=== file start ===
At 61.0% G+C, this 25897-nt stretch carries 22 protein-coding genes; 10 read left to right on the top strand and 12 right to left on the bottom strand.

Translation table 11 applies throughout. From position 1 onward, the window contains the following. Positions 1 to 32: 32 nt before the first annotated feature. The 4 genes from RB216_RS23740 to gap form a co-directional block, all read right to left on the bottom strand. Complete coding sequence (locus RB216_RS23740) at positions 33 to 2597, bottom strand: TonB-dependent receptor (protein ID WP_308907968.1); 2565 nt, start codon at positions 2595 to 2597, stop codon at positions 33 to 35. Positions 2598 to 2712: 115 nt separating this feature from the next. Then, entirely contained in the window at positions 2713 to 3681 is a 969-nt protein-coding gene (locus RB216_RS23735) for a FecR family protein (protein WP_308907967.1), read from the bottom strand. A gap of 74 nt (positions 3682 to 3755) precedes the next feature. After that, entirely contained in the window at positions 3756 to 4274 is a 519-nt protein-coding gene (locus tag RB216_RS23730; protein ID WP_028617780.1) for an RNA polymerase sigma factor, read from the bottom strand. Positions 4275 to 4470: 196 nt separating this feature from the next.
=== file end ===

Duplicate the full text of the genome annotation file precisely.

At 61.0% G+C, this 25897-nt stretch carries 22 protein-coding genes; 10 read left to right on the top strand and 12 right to left on the bottom strand.

Translation table 11 applies throughout. From position 1 onward, the window contains the following. Positions 1 to 32: 32 nt before the first annotated feature. The 4 genes from RB216_RS23740 to gap form a co-directional block, all read right to left on the bottom strand. Complete coding sequence (locus RB216_RS23740) at positions 33 to 2597, bottom strand: TonB-dependent receptor (protein ID WP_308907968.1); 2565 nt, start codon at positions 2595 to 2597, stop codon at positions 33 to 35. Positions 2598 to 2712: 115 nt separating this feature from the next. Then, entirely contained in the window at positions 2713 to 3681 is a 969-nt protein-coding gene (locus RB216_RS23735) for a FecR family protein (protein WP_308907967.1), read from the bottom strand. A gap of 74 nt (positions 3682 to 3755) precedes the next feature. After that, entirely contained in the window at positions 3756 to 4274 is a 519-nt protein-coding gene (locus tag RB216_RS23730; protein ID WP_028617780.1) for an RNA polymerase sigma factor, read from the bottom strand. Positions 4275 to 4470: 196 nt separating this feature from the next.